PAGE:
An initiative to improve safety on the M4 and M5 motorways in south-west England has caught 240 offenders over a two-week period. These included one driver who decided to bypass a traffic jam on the northbound M5 by driving down the hard shoulder – an area reserved for emergencies such as breakdowns.
The Renault Captur driver used the hard shoulder to avoid three lanes of stationary traffic between junction 24 for Bridgwater and junction 23 for Highbridge. However, the car was caught on camera by one of the unmarked police ‘supercab’ HGV tractor units, which are used to film offences, then direct conventional police vehicles to intercept the driver.
The supercabs have been in use across the UK since 2015, as part of the multi-agency Operation Tramline initiative. The scheme has seen police forces employing the unmarked National Highways’ HGV cabs on regular safety operations across the strategic road network, including a recent operation on the M25 around London.
But Operation Tramline’s two-week stint in the south-west of England, known as Operation Peninsula, saw 192 vehicles stopped by police, including 77 HGVs and 78 private vehicles. Some drivers were given advice or fixed penalty notices, while five arrests were made.
The most common recorded offence was using a handheld mobile phone while driving, with 64 motorists caught using their hand-held devices illegally or resting on their laps. Failing to wear a seatbelt was the second most common offence, with 41 people seen driving without buckling up, while 23 speeding offences were recorded.
National Highways, the government-run company in charge of the country’s motorways and major A-roads, said it normally has to deal with huge numbers of collisions on the M4 and M5, with the former recording 526 collisions in 2019 and the latter racking up 821 collisions. However, the organisation says Operation Peninsula saw a 20-percent drop in the number of incidents and traffic collisions for the same period from the pre-pandemic figures of 2019.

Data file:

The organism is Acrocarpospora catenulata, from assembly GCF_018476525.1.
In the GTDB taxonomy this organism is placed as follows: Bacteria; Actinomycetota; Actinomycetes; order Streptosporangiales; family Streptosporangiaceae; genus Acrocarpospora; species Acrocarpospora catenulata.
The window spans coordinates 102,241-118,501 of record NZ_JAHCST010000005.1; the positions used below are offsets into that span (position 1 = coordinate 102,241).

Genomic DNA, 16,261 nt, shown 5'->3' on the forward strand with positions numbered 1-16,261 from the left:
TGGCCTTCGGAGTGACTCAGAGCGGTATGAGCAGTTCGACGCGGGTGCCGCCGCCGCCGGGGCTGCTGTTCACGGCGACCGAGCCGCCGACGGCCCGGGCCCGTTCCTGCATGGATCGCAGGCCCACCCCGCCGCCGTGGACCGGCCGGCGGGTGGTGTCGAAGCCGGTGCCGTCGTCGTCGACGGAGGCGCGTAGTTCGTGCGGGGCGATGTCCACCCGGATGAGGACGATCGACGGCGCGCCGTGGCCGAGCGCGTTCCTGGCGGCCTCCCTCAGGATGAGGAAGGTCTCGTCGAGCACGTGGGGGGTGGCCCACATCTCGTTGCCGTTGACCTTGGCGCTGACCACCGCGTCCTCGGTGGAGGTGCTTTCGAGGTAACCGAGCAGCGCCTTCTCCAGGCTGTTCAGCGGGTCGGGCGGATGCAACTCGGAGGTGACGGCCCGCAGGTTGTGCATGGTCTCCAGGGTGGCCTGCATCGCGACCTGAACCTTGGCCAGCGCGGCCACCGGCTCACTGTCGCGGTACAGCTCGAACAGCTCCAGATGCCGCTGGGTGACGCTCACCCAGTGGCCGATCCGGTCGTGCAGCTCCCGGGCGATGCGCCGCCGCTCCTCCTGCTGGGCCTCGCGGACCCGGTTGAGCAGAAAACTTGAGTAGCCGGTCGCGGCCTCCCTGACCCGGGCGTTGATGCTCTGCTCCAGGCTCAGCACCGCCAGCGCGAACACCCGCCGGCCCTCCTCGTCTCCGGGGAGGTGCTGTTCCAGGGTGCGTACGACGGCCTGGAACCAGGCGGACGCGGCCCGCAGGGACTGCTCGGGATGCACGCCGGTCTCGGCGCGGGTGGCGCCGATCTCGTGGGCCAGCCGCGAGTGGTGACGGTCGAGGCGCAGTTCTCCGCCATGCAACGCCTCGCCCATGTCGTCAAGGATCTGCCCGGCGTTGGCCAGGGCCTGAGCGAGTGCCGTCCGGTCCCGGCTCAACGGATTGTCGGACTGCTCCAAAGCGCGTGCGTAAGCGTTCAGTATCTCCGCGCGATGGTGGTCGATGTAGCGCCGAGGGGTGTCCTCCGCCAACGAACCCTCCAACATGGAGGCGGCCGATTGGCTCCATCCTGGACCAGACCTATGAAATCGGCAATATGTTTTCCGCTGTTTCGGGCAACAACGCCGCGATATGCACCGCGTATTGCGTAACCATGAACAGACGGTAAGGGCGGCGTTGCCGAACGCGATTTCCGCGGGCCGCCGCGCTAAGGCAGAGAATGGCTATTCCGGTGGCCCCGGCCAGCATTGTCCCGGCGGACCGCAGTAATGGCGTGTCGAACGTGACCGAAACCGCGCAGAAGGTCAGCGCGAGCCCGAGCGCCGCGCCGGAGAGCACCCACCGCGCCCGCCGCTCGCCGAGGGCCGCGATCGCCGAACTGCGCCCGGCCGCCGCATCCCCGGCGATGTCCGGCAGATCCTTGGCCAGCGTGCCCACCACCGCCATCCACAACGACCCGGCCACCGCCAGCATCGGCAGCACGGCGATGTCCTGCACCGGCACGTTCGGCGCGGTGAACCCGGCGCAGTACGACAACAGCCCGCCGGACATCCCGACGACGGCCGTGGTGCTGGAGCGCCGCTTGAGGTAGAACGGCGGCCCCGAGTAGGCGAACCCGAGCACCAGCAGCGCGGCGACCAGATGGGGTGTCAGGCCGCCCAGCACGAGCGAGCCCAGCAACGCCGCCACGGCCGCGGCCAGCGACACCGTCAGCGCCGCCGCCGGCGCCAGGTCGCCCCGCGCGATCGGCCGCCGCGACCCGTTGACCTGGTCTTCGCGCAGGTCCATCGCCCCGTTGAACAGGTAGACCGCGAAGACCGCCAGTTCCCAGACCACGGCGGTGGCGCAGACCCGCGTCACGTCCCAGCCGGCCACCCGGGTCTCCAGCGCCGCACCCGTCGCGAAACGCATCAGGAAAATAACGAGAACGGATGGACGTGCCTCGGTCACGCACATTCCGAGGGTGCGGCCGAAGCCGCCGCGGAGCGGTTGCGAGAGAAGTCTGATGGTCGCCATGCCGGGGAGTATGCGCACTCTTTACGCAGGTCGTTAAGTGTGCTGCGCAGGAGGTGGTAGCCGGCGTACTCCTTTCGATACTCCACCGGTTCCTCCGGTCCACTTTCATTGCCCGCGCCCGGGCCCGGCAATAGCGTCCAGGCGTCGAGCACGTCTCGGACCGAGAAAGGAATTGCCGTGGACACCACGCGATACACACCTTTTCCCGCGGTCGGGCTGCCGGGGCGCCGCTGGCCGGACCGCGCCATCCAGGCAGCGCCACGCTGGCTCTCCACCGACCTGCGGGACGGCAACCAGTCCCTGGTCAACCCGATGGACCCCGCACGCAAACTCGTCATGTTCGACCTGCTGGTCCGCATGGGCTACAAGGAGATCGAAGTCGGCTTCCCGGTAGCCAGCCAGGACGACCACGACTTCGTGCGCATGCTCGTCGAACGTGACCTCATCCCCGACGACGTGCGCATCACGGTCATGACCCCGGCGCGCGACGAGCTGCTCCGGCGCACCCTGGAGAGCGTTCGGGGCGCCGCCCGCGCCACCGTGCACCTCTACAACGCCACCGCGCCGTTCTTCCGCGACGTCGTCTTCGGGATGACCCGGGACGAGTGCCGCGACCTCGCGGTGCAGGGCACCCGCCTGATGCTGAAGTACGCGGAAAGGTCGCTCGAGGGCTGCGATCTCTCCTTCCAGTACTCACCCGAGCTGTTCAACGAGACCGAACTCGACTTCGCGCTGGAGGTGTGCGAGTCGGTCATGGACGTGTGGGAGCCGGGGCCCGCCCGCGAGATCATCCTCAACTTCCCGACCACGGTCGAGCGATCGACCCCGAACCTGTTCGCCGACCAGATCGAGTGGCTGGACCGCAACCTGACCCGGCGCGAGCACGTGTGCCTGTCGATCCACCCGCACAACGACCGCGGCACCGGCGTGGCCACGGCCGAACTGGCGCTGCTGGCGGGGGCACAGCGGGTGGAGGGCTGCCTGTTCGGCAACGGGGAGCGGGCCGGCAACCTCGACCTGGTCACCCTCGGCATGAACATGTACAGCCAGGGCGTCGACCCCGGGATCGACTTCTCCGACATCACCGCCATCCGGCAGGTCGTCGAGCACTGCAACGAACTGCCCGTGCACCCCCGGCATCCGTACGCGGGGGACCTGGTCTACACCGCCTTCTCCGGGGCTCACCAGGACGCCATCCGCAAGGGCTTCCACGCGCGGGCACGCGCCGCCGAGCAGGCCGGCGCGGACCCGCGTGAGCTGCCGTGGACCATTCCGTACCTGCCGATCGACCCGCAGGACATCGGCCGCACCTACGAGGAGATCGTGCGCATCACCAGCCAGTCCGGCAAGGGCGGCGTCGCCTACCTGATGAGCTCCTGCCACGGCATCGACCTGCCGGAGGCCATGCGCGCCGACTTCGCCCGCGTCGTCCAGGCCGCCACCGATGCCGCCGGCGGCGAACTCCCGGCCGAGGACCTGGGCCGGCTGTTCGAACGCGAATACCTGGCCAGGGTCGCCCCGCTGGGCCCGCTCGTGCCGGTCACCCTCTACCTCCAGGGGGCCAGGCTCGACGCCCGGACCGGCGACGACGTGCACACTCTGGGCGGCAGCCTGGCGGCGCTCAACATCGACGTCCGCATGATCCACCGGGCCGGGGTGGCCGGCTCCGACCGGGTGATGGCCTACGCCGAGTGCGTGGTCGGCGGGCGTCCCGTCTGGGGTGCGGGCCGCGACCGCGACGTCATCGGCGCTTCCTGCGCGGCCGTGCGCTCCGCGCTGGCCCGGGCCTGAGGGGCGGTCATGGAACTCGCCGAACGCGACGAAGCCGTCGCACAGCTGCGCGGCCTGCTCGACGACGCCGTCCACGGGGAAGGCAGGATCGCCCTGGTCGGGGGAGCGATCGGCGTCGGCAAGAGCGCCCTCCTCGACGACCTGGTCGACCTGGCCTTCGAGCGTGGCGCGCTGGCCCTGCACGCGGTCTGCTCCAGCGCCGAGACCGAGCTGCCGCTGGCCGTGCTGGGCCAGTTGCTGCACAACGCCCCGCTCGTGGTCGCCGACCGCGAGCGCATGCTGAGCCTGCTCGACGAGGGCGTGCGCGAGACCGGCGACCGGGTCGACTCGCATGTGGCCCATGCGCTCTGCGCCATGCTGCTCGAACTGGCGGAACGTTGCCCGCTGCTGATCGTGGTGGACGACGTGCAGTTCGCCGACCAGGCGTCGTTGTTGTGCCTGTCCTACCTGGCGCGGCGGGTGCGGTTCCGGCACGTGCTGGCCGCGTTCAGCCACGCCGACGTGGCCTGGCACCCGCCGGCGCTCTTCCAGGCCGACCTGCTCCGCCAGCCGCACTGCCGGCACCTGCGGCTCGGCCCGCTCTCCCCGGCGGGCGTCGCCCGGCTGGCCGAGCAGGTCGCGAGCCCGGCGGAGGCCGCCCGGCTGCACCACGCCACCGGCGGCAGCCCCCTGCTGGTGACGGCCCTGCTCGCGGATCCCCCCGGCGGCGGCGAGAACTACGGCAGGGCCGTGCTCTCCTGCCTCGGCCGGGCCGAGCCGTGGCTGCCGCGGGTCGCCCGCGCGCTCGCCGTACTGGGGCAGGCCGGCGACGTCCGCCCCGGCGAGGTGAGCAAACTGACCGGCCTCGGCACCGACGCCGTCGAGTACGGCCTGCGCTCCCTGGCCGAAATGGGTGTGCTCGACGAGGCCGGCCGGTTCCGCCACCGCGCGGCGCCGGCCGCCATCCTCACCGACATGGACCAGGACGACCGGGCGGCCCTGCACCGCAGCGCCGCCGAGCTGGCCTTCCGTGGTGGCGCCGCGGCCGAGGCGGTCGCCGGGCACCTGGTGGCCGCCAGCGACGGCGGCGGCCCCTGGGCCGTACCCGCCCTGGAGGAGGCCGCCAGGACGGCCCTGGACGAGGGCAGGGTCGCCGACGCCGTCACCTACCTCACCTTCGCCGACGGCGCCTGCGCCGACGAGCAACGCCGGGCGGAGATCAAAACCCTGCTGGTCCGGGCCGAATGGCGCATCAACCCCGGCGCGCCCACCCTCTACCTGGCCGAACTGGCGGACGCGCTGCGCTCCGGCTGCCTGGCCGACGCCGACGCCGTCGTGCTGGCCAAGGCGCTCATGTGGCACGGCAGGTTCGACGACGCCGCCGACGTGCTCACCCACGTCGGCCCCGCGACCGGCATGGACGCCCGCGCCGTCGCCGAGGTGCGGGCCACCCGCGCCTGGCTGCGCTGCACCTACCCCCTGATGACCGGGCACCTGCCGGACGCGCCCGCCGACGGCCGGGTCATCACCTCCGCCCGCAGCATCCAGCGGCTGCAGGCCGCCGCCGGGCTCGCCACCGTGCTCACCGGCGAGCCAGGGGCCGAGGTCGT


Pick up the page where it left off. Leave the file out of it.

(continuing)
“Our aim through this campaign was to make not only the M5 and M4 but all of our roads in the South West safer by raising awareness and encouraging motorists to consider their driving behaviour,” said National Highways’ head of road safety, Jeremy Phillips. “The HGV cabs helped the police to identify hundreds of dangerous drivers who could have caused collisions and harm if they hadn’t been pulled over. The Driver and Vehicle Standards Agency also intervened to take dangerous vehicles off the road, and our safety advice given at motorway services and through the campaign also helped.
“We are confident that, working together with our road safety partners, this campaign has helped spread our safety messages to drivers but also raised awareness that those who engage in high risk behaviours can expect to be spotted and, if an offence has been committed, action will be taken by our enforcement partners.”